lot of all good men, I hope you will find him a faithful and upright minister of the gospel. My dear father, do for your own soul's sake, for the Lord Jesus Christ's sake, go and hear him. [Here Mr. Lovegood is so much affected that he joins with the Farmer, and weeps abundantly. After several attempts he continues the letter.] Perhaps he may administer to your soul those precious words of the gospel of Christ, which have proved the power of God to my salvation; though once, as you well know, to the grief of your heart, the vilest, the most abandoned wretch that ever lived on the earth. I should be glad, if I had time, to tell you all the most merciful steps in judgment, providence, and grace, that have brought my vile heart to repent and return to God; but the packet is likely to sail every hour, which will take this to England; and it is supposed, in about a fortnight afterwards our little fleet will sail for Portsmouth: so that within a month or five weeks after you receive this, you may expect to see your most undutiful and ungrateful child upon his knees before you, begging pardon for all his base behaviour to you and my dear mother. And though I shall bring home but a very scanty share of prize money; yet, if I can but bring to my dear parents the inestimable prize of the knowledge of Christ, that pearl of great price! how joyful shall I be! As to the small sum that may fall to my lot, the moment I see you I shall tell you it must be yours: for, as I have confessed the sin with much grief before the Lord, I now confess it before you; that when I used to go to markets and fairs, unknown to you I too often kept back a part of the price of the things I sold; and in a few other instances the money for which I sold your goods, I entirely kept to myself. I am very happy that it is now a little in my power to make restitution; while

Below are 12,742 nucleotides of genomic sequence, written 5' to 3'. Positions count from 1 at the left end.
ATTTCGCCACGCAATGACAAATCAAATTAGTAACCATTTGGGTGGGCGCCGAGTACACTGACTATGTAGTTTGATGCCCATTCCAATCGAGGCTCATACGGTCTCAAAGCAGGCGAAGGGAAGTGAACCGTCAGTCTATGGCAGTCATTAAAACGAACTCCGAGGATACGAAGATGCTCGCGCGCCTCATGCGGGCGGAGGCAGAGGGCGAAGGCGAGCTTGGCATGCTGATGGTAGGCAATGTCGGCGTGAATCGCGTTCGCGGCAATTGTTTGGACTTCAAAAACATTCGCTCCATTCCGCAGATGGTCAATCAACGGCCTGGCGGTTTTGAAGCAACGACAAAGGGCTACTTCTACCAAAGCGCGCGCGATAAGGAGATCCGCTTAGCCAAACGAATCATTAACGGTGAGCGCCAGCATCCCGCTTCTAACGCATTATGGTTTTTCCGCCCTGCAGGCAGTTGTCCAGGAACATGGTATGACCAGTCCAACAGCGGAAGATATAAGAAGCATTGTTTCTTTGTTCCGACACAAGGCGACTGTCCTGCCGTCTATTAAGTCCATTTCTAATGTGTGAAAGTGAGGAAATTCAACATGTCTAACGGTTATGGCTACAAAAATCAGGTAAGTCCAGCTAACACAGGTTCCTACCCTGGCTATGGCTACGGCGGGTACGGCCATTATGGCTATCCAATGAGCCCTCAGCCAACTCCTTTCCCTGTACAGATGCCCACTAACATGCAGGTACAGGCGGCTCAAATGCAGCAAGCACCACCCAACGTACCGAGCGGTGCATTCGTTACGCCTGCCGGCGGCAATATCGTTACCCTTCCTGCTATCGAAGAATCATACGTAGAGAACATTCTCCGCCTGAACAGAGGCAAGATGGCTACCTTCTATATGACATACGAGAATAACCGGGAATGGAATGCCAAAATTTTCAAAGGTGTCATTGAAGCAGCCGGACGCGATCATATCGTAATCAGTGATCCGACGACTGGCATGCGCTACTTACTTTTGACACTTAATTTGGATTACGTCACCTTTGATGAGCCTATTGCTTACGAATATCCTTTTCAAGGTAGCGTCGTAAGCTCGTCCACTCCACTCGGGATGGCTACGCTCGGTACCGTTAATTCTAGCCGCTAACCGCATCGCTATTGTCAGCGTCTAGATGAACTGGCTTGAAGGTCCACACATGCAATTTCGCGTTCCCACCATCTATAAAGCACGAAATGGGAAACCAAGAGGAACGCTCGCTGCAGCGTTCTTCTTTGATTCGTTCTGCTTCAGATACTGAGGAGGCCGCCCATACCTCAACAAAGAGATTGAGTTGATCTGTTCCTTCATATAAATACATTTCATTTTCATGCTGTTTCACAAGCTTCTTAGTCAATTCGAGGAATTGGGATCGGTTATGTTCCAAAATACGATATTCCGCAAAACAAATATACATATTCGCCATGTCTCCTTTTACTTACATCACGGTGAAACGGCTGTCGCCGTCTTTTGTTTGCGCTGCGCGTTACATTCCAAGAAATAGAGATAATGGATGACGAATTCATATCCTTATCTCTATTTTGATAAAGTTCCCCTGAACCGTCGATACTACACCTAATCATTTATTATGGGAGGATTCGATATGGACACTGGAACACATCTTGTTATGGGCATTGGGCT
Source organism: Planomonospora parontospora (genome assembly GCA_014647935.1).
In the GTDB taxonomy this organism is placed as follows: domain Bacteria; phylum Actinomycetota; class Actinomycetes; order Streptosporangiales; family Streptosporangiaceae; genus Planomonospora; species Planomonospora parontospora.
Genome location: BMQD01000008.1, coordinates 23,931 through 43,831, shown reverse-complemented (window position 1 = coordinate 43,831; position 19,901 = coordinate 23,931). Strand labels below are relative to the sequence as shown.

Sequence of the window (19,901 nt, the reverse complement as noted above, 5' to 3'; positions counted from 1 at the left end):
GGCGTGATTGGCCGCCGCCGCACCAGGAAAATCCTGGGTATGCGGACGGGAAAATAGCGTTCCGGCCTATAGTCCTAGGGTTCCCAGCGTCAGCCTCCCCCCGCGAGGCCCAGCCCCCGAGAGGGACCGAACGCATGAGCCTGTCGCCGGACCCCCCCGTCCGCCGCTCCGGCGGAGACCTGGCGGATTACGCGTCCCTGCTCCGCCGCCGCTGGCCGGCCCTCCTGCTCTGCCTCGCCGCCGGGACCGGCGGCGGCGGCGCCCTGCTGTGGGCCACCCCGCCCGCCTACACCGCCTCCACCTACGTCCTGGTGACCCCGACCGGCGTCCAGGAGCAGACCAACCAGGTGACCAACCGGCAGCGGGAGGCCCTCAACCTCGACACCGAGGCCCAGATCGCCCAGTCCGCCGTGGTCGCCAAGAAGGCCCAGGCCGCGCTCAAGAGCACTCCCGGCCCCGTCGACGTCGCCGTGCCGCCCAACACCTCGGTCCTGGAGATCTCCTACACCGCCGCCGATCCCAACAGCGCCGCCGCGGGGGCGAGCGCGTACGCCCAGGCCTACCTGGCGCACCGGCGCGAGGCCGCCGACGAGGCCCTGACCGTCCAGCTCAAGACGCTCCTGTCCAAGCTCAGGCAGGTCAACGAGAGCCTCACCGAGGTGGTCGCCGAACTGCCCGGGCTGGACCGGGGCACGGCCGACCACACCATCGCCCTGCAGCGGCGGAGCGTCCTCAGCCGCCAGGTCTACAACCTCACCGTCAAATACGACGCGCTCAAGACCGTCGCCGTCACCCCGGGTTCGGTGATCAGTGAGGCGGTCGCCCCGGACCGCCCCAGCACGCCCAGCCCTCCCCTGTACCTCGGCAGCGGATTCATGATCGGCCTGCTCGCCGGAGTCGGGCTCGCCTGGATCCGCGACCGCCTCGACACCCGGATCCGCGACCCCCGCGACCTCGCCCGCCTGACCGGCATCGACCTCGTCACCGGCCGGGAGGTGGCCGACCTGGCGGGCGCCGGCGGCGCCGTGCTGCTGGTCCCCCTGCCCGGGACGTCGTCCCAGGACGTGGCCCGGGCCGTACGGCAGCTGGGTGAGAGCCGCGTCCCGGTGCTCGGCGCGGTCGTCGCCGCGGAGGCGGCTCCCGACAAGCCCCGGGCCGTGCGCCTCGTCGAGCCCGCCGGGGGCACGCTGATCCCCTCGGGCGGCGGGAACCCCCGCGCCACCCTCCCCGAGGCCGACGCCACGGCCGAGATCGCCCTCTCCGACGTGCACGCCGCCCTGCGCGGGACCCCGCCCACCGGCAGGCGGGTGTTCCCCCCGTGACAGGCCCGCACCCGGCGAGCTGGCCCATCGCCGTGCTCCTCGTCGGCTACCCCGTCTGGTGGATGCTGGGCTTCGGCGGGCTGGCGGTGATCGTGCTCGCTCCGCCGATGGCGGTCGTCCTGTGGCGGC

I hope I shall in a measure earn my daily bread by applying myself diligently to the business of your farm as soon as I shall have my discharge, which is promised me on account of the wound I received in my hip, by a splinter from the ship, in an engagement with the enemy; whereby I had nearly been sent to stand before the tribunal of my God, in a state most deplorably wicked: and though I may go halting to the grave thereby, yet I bless God for his most merciful correction; for if I had not been most severely wounded, and afterwards brought to the very gates of death by a fever that attended, I might have continued the same thoughtless and wicked wretch. O blessed, for ever blessed be God for that judgment, sent in so much mercy, whereby I was made willing to attend to the very affectionate advice and prayers of some few, who are Christians indeed in this floating hell! Though before I could, with others, ridicule them, yet in the time of my danger, when I felt the terrors of the Lord upon my soul, I was made willing to attend to that voice of tender mercy, they administered to my desponding heart. Since I have been on this island, God has wonderfully preserved my health amidst an abundance of sickness. As soon as I landed, I sought after those who knew the converting grace of our Lord Jesus Christ, and found it among the people called Moravians. I cannot express with what tenderness and love they carried it towards me; and it is wonderful, whenever they saw me downcast, under a sense of the evils of my past life, how they recommended me to the dying love of the Lord Jesus Christ, that my poor sinful heart might be comforted in him.